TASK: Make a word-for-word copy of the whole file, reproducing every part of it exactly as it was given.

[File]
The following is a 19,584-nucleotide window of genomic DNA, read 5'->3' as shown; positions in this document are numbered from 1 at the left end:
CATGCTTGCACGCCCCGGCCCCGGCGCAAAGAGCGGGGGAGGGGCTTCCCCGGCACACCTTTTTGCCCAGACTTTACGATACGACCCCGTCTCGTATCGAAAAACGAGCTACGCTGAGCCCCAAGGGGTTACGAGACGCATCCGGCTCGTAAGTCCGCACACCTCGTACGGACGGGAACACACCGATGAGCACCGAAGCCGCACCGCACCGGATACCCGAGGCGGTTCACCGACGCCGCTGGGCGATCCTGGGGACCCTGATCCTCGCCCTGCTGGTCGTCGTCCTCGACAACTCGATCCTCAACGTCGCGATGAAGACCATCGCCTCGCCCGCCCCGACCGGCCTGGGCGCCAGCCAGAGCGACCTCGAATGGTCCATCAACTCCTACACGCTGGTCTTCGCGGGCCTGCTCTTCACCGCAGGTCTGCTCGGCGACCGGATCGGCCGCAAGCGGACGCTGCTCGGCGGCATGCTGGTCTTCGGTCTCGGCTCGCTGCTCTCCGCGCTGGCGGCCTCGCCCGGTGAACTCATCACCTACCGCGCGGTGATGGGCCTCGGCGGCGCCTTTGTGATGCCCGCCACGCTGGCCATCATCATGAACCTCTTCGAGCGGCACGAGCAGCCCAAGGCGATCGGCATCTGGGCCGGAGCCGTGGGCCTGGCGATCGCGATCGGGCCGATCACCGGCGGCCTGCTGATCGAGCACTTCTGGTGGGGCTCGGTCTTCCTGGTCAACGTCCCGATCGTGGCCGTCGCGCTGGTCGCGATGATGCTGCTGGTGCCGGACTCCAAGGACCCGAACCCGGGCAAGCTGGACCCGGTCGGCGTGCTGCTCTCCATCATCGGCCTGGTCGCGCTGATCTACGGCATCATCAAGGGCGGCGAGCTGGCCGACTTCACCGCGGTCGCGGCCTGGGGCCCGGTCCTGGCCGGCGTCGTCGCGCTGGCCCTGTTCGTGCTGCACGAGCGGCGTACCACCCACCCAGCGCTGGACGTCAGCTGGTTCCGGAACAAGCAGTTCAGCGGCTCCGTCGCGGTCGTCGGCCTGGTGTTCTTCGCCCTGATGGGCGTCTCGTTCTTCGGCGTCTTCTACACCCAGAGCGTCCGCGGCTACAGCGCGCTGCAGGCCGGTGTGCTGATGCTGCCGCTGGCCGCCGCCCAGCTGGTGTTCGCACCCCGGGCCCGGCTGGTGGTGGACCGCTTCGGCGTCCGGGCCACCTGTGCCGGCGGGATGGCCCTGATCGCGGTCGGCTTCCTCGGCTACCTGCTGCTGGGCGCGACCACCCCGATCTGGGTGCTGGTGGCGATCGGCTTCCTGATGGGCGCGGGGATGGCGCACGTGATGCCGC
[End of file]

The following is a 19,584-nucleotide window of genomic DNA, read 5'->3' as shown; positions in this document are numbered from 1 at the left end:
CATGCTTGCACGCCCCGGCCCCGGCGCAAAGAGCGGGGGAGGGGCTTCCCCGGCACACCTTTTTGCCCAGACTTTACGATACGACCCCGTCTCGTATCGAAAAACGAGCTACGCTGAGCCCCAAGGGGTTACGAGACGCATCCGGCTCGTAAGTCCGCACACCTCGTACGGACGGGAACACACCGATGAGCACCGAAGCCGCACCGCACCGGATACCCGAGGCGGTTCACCGACGCCGCTGGGCGATCCTGGGGACCCTGATCCTCGCCCTGCTGGTCGTCGTCCTCGACAACTCGATCCTCAACGTCGCGATGAAGACCATCGCCTCGCCCGCCCCGACCGGCCTGGGCGCCAGCCAGAGCGACCTCGAATGGTCCATCAACTCCTACACGCTGGTCTTCGCGGGCCTGCTCTTCACCGCAGGTCTGCTCGGCGACCGGATCGGCCGCAAGCGGACGCTGCTCGGCGGCATGCTGGTCTTCGGTCTCGGCTCGCTGCTCTCCGCGCTGGCGGCCTCGCCCGGTGAACTCATCACCTACCGCGCGGTGATGGGCCTCGGCGGCGCCTTTGTGATGCCCGCCACGCTGGCCATCATCATGAACCTCTTCGAGCGGCACGAGCAGCCCAAGGCGATCGGCATCTGGGCCGGAGCCGTGGGCCTGGCGATCGCGATCGGGCCGATCACCGGCGGCCTGCTGATCGAGCACTTCTGGTGGGGCTCGGTCTTCCTGGTCAACGTCCCGATCGTGGCCGTCGCGCTGGTCGCGATGATGCTGCTGGTGCCGGACTCCAAGGACCCGAACCCGGGCAAGCTGGACCCGGTCGGCGTGCTGCTCTCCATCATCGGCCTGGTCGCGCTGATCTACGGCATCATCAAGGGCGGCGAGCTGGCCGACTTCACCGCGGTCGCGGCCTGGGGCCCGGTCCTGGCCGGCGTCGTCGCGCTGGCCCTGTTCGTGCTGCACGAGCGGCGTACCACCCACCCAGCGCTGGACGTCAGCTGGTTCCGGAACAAGCAGTTCAGCGGCTCCGTCGCGGTCGTCGGCCTGGTGTTCTTCGCCCTGATGGGCGTCTCGTTCTTCGGCGTCTTCTACACCCAGAGCGTCCGCGGCTACAGCGCGCTGCAGGCCGGTGTGCTGATGCTGCCGCTGGCCGCCGCCCAGCTGGTGTTCGCACCCCGGGCCCGGCTGGTGGTGGACCGCTTCGGCGTCCGGGCCACCTGTGCCGGCGGGATGGCCCTGATCGCGGTCGGCTTCCTCGGCTACCTGCTGCTGGGCGCGACCACCCCGATCTGGGTGCTGGTGGCGATCGGCTTCCTGATGGGCGCGGGGATGGCGCACGTGATGCCGC